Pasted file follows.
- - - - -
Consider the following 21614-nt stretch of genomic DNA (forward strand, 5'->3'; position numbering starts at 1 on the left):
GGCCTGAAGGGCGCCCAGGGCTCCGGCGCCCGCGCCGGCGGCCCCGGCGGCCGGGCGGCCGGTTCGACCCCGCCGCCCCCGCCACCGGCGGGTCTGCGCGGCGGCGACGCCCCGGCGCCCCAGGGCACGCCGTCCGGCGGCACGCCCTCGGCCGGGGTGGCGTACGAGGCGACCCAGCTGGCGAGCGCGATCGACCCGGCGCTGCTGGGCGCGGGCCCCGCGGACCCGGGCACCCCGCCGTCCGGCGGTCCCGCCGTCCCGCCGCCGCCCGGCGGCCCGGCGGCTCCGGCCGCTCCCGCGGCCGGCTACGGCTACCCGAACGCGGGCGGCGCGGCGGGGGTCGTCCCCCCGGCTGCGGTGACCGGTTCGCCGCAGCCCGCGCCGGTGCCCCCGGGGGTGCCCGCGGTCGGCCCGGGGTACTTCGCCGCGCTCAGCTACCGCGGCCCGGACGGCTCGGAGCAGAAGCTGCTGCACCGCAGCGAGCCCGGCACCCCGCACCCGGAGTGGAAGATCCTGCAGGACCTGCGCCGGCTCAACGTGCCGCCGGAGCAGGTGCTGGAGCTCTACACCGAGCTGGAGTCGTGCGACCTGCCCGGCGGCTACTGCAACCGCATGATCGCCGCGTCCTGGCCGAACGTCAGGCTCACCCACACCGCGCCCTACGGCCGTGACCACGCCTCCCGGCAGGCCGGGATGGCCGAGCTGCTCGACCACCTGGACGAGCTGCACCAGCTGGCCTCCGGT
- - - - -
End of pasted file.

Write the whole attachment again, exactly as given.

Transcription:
Consider the following 21614-nt stretch of genomic DNA (forward strand, 5'->3'; position numbering starts at 1 on the left):
GGCCTGAAGGGCGCCCAGGGCTCCGGCGCCCGCGCCGGCGGCCCCGGCGGCCGGGCGGCCGGTTCGACCCCGCCGCCCCCGCCACCGGCGGGTCTGCGCGGCGGCGACGCCCCGGCGCCCCAGGGCACGCCGTCCGGCGGCACGCCCTCGGCCGGGGTGGCGTACGAGGCGACCCAGCTGGCGAGCGCGATCGACCCGGCGCTGCTGGGCGCGGGCCCCGCGGACCCGGGCACCCCGCCGTCCGGCGGTCCCGCCGTCCCGCCGCCGCCCGGCGGCCCGGCGGCTCCGGCCGCTCCCGCGGCCGGCTACGGCTACCCGAACGCGGGCGGCGCGGCGGGGGTCGTCCCCCCGGCTGCGGTGACCGGTTCGCCGCAGCCCGCGCCGGTGCCCCCGGGGGTGCCCGCGGTCGGCCCGGGGTACTTCGCCGCGCTCAGCTACCGCGGCCCGGACGGCTCGGAGCAGAAGCTGCTGCACCGCAGCGAGCCCGGCACCCCGCACCCGGAGTGGAAGATCCTGCAGGACCTGCGCCGGCTCAACGTGCCGCCGGAGCAGGTGCTGGAGCTCTACACCGAGCTGGAGTCGTGCGACCTGCCCGGCGGCTACTGCAACCGCATGATCGCCGCGTCCTGGCCGAACGTCAGGCTCACCCACACCGCGCCCTACGGCCGTGACCACGCCTCCCGGCAGGCCGGGATGGCCGAGCTGCTCGACCACCTGGACGAGCTGCACCAGCTGGCCTCCGGT